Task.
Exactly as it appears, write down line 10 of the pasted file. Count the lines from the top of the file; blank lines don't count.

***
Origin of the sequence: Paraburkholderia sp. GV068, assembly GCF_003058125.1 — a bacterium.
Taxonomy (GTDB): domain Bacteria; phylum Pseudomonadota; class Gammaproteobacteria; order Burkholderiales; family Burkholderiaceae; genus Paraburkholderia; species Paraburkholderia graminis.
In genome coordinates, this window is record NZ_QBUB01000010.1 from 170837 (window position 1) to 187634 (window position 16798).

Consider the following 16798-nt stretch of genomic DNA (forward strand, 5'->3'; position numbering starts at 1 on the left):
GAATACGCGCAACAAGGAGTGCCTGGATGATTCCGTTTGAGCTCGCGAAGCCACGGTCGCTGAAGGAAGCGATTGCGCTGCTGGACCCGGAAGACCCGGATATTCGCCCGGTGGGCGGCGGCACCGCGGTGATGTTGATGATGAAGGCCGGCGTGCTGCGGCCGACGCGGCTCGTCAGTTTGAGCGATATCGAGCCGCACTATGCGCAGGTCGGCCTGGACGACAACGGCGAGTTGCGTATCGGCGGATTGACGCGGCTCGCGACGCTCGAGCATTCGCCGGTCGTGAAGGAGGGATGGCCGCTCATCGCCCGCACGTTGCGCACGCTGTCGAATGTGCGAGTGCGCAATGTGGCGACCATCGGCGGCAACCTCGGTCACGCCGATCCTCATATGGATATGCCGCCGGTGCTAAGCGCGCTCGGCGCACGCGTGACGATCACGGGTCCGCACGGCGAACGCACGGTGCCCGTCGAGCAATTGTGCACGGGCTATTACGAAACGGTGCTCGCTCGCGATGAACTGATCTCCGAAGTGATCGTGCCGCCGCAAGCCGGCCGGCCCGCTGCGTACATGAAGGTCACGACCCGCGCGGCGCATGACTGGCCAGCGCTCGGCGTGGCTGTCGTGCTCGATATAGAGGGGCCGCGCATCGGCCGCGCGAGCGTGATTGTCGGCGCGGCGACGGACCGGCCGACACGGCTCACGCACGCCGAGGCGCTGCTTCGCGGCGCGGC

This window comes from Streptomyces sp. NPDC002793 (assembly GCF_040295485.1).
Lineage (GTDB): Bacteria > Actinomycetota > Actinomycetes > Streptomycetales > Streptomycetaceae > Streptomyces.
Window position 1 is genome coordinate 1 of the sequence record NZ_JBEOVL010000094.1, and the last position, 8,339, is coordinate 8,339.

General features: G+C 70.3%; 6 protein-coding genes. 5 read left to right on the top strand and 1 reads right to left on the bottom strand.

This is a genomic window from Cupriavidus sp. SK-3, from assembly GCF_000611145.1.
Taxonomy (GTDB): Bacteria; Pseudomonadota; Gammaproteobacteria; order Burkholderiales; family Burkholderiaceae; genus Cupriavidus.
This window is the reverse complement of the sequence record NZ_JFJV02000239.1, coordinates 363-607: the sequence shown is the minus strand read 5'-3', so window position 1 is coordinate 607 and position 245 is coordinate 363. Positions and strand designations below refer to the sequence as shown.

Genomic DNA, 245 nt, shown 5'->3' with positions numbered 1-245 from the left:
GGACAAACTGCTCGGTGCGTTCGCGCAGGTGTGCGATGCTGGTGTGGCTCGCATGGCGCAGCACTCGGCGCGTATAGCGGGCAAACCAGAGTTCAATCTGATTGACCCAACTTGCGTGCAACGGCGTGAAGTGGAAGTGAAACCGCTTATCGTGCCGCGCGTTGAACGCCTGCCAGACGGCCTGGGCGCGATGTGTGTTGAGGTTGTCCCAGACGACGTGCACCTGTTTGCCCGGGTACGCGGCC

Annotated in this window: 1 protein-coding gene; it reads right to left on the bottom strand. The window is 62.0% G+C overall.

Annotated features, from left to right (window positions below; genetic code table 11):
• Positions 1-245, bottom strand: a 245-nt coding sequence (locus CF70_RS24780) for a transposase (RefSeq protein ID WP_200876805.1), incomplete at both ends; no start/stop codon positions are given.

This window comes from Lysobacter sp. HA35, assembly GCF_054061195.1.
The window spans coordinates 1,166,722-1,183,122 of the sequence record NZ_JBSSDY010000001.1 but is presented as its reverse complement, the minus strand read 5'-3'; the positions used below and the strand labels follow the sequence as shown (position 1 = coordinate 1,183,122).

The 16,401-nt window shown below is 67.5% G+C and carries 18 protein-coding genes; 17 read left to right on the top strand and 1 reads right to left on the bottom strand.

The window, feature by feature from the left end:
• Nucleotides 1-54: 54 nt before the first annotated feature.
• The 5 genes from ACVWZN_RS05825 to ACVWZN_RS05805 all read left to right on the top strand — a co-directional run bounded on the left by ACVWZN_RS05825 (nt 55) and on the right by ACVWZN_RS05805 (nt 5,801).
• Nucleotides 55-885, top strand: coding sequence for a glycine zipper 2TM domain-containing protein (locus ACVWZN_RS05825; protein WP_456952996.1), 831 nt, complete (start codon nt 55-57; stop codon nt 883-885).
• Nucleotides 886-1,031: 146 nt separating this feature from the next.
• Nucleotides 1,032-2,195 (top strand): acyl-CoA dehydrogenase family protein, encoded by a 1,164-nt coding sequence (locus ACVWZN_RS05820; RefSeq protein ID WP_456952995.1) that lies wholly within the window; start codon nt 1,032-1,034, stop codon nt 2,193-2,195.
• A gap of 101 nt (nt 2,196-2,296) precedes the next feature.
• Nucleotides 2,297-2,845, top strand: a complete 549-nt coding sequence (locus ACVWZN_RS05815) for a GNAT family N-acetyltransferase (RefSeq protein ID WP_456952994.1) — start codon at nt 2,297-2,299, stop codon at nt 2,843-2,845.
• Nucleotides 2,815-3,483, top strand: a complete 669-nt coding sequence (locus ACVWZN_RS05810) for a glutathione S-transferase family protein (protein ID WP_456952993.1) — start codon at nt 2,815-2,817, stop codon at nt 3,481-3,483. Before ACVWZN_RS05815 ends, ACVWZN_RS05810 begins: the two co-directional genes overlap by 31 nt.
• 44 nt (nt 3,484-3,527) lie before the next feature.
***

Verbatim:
This is a genomic window from Cupriavidus sp. SK-3, from assembly GCF_000611145.1.